The following is the complete text of a letter to the Editor I submitted recently.
On July 2nd, I went to Ray Winder Field to see Bob Dylan. What I didn’t anticipate was bullying and theft from the security staff. When I arrived (dropped off to avoid the parking nightmare), my backpack was searched, my water bottle was tossed but my still film camera was passed over without mention by the gatekeepers. That and the dozens of other cameras and photographers (not to mention camera phones) reassured me that I was alright snapping a few shots of the show. So I did just that, during the opener and through Willy Nelson’s show. When Dylan, my main interest in attending, took the stage I took a few shots, noticing the grim security guy in the corner of the stage.
A few minutes later, a young man with a radio pressed through the crowd to where I was standing and demanded my camera. Over the roar of the crowd and the music I attempted to ascertain who he was and why he thought he had rights to my property. He continued to assert that cameras were “not allowed” and that there had been signs to that effect.* I didn’t want to leave the show I had paid to see, nor did I have any place outside the arena to stash my camera. When asked why I had been singled out, the man pointed to another man dressed in black, on stage who had apparently selected my camera for confiscation. Somewhat stupidly, I gave up the camera after getting Dave’s name and his assurance that I could pick up my camera at the gate. I was pretty sure I had been conned out of an expensive camera until I saw Dave on stage with the man in black finding more cameras. Though I did get my camera back, I never received an explanation as to why they were forbidden or why mine was chosen over the dozens of others. I know many performers, especially older ones like Dylan, dislike flash photography as it can temporarily blind them. I hadn’t been using flash for that reason. But it didn’t occur to me that they were attempting to stop all imaging of the performance. When I checked my film after leaving I found that it had been stolen.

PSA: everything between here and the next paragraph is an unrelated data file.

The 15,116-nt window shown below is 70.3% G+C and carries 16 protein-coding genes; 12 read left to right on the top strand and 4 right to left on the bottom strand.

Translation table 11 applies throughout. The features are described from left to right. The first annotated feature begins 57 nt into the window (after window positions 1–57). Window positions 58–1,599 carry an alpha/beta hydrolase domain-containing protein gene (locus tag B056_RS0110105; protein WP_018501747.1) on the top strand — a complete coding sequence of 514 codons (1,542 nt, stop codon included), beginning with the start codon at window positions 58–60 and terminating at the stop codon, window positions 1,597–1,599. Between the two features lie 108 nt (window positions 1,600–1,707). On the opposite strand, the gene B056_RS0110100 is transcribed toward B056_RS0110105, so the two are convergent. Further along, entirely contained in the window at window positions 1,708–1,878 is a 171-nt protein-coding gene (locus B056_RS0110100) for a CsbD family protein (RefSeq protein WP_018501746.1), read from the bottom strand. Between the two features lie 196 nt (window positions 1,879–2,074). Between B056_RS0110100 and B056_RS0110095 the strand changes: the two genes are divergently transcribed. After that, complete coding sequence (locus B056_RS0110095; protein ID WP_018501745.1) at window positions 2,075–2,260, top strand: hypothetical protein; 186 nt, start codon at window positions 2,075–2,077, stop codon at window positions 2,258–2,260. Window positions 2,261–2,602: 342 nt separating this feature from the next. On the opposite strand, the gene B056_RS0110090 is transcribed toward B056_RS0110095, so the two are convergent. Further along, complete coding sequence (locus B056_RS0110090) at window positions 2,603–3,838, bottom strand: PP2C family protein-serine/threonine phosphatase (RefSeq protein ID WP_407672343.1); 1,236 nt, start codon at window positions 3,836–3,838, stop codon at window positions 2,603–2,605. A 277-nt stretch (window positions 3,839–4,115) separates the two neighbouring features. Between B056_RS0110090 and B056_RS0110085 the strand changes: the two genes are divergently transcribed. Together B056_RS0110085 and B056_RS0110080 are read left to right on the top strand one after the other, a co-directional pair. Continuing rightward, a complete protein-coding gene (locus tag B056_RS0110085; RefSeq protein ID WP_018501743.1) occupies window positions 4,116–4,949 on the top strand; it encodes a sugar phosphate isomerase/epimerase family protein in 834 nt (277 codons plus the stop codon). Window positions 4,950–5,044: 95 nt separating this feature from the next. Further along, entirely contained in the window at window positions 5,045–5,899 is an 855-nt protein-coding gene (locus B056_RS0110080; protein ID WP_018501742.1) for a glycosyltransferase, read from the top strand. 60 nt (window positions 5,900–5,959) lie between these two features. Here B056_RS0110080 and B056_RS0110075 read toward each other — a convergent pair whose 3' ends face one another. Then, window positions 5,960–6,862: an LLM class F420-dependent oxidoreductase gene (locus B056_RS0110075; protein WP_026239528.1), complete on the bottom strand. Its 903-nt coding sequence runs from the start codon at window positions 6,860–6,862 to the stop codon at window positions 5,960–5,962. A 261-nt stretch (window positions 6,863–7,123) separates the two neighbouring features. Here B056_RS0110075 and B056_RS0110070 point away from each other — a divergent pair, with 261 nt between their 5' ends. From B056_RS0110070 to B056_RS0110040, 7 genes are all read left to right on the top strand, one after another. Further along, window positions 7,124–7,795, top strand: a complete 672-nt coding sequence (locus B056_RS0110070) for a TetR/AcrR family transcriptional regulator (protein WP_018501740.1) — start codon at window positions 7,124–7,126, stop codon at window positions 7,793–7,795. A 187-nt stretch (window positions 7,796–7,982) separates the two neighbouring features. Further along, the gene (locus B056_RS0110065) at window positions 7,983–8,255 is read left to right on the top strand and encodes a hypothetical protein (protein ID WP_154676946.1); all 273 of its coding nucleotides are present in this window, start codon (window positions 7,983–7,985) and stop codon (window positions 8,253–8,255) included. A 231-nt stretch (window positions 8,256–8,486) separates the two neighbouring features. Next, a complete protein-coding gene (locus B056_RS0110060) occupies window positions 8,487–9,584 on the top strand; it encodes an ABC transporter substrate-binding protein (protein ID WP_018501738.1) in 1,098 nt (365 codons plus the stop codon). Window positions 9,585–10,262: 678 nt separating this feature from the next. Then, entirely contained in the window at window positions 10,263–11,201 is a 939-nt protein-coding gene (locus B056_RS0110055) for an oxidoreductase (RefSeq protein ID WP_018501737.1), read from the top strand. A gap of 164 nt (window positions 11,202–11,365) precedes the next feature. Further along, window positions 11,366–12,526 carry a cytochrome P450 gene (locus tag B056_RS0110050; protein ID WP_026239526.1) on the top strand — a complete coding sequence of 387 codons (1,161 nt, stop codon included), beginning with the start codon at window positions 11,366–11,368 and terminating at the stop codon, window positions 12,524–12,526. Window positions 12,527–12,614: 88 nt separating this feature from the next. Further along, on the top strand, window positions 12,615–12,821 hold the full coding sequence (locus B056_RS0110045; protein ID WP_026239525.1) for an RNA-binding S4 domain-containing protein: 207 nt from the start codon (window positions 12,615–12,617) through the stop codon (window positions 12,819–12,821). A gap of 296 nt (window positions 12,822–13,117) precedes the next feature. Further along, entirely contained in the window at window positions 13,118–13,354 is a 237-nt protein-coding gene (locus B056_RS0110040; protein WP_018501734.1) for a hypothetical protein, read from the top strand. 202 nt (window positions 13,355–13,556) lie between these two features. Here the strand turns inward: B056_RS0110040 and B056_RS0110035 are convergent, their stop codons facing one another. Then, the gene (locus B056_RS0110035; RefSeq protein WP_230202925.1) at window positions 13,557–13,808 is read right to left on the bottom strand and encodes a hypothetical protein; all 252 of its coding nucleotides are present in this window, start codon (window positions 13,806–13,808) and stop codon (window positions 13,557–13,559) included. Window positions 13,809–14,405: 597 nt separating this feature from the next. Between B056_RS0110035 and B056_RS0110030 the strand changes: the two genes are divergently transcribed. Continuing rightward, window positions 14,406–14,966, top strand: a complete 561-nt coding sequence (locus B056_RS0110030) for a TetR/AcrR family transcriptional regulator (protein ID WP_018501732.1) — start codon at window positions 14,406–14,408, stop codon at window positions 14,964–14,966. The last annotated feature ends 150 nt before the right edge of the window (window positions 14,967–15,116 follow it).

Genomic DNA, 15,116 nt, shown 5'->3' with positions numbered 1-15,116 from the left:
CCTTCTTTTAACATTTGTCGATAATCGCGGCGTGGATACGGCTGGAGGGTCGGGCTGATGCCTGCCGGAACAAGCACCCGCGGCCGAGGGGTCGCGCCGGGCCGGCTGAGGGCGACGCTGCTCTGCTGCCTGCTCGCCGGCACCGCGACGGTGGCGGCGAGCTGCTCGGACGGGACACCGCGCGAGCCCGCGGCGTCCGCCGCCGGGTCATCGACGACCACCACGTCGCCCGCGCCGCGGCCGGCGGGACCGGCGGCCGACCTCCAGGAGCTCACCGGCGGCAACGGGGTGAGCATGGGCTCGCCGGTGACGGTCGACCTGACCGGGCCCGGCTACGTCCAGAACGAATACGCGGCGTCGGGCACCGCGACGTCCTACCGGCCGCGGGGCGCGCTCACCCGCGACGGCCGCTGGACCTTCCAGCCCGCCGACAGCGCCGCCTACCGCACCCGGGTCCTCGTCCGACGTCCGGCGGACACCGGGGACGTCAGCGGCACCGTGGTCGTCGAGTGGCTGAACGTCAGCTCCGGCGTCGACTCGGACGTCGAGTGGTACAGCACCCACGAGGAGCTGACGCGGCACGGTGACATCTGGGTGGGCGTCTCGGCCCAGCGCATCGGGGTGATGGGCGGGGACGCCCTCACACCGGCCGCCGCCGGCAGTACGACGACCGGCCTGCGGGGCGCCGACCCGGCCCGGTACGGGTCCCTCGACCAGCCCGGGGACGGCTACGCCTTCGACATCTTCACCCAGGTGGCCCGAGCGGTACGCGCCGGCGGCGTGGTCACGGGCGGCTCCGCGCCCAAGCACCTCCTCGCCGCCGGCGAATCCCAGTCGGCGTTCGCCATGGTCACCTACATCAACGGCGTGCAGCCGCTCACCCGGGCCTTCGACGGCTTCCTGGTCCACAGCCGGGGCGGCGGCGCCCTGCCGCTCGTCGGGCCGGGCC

I use the term “stolen” because, after a bit of research, I confirmed my suspicion that in America, the seizure of property, such as film or a camera, is only lawful with a court order or in the context of an arrest by a police officer. Ray Winder Field and its employees are certainly within their rights to withhold permission for photography (as they were likely asked by the performers to do so). However, “taking your film directly or indirectly...can constitute criminal offenses such as theft and coercion.” (Bert P. Krages II, Your Rights and Remedies When Stopped or Confronted for Photography, 2003. www.krages.com ) Reparations for the seizure of film and other property may also be sought in civil court for those so inclined. A simple verbal request to cease taking photos would have been enough, but Dave crossed the line, exposing himself and his employers to potential civil and criminal liability.
More and more amateur and professional photographers across the country are finding their right to create images questioned and violated and their property stolen by private citizens, and well intentioned law enforcement officials. Had I been more aware my rights, my encounter with Dave might have gone differently. It is vital that individual citizens educate themselves about the protections afforded them by the constitution or we will see them evaporate. The website mentioned above is a good place to start.